In 2014, we ran a challenge to answer the age-old question “what is music therapy?” How do YOU answer that question?
Click here to see the submissions!
Click here for inspiration on answering What Is Music Therapy.
This Week’s Shout-Out
The Shout-Out goes to Jenny, a new music therapist in Minneapolis, who’s just starting out.
The best place to start out is answering the age-old question… What is music therapy? And we have opinions. Let’s start with the basics.
3 Points To Consider FIRST
1. Can they relate to my description on a personal level?
2. Am I using language they understand?
3. When I describe music therapy, are they able to picture the face of someone to whom they could refer for my music therapy services?
When you paint a picture for someone, it has more potential to create a memory. And if you can make a strong impact and a great first impression, then you won’t ever have to worry about getting more clients, or getting burnt out advocating again!
Watch the video below for the exact formula that you can use to answer “What Is Music Therapy.”
Wanna take on the CHALLENGE? Leave a link to your video in a comment below!
And make sure to follow these 5 rules:
1. Use this formula: “You know how sometimes (very specific population) experiences (this very specific problem)? Well, Music Therapists are able to (alleviate that problem for the client) and make it easier (for those involved in the lives of that population to accomplish this).”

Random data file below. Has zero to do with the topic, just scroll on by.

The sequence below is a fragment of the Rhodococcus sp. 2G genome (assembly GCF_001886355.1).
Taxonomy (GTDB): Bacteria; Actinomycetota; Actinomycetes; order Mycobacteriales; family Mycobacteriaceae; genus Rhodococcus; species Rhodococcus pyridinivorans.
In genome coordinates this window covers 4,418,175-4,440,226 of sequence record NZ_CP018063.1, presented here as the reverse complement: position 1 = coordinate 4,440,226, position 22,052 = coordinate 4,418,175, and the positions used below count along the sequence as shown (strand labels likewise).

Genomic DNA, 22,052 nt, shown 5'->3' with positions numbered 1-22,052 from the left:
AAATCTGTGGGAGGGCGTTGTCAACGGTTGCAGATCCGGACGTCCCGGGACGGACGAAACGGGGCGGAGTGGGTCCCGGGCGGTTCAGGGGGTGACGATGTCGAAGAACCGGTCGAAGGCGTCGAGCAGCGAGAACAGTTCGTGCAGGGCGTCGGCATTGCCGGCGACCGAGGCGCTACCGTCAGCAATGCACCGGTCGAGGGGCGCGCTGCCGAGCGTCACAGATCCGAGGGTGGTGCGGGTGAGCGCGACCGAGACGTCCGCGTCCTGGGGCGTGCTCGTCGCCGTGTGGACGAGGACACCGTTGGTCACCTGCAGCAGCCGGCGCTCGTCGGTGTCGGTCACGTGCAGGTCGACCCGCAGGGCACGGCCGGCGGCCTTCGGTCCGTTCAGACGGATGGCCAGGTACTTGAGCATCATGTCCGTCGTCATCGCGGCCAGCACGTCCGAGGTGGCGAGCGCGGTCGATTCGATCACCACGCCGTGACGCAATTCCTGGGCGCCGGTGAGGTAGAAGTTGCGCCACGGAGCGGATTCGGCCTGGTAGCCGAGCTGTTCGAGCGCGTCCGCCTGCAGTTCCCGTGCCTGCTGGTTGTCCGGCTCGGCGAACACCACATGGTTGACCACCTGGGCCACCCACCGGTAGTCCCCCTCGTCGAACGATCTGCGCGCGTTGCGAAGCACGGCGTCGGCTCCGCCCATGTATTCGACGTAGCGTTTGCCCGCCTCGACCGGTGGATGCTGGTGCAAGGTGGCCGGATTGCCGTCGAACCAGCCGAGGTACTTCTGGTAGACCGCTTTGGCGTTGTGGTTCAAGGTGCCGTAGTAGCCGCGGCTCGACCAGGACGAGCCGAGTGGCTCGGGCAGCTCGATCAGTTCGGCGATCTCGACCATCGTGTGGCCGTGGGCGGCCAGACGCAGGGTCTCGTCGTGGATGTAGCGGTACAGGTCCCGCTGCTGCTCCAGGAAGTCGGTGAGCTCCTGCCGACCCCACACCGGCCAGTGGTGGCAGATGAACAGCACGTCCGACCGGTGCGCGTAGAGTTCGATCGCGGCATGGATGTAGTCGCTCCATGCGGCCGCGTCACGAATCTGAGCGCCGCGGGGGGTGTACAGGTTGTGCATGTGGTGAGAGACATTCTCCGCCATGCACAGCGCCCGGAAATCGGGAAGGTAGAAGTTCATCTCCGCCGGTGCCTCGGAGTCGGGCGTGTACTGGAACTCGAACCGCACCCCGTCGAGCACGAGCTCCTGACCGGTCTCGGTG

2. Keep it 60 seconds or less. Those videos over 60 seconds will be disqualified.
3. Use a very very very specific population. Notice how I didn’t just talk about people with Alz/dementia… I talked about people with Alz/dementia who are moved from community to community. That’s what makes the description relatable – Regardless of whether or dementia affects your life, just about ANYONE can imagine that moving over and over can cause irritation.
4. Use a very very specific problem that music therapy solves. No need to use the word “goal” or “intervention” when you can paint a picture of a story instead. The “goal” I described was “reducing agitation.” But I told a story instead of using official documentation terminology.
5. Don’t talk about the PROCESS of our work more than the BENEFITS. The process might be the assessment, treatment plan, documentation, specific interventions. But what people can relate to immediately is EMOTION and STORY. That’s why instead of mentioning the drumming, song-writing, and improvisation in the first 30 seconds, I tell the story of transformation FIRST.
In case you need recording tips, here ya go!
1. Record the video with a horizontal camera setting.
2. Find and area with ample light ON your face (not behind your face).
3. Smile! Let your passion shine through! You are advocating for an incredible profession and helping tons of music therapists out there formulate their definition of music therapy. =)
Be well, feel good, and keep rockin’ music therapy,
Kat Fulton, Founder of MusicTherapyEd.com
P.S. Here are a few submissions, including our team at Music Therapy Ed….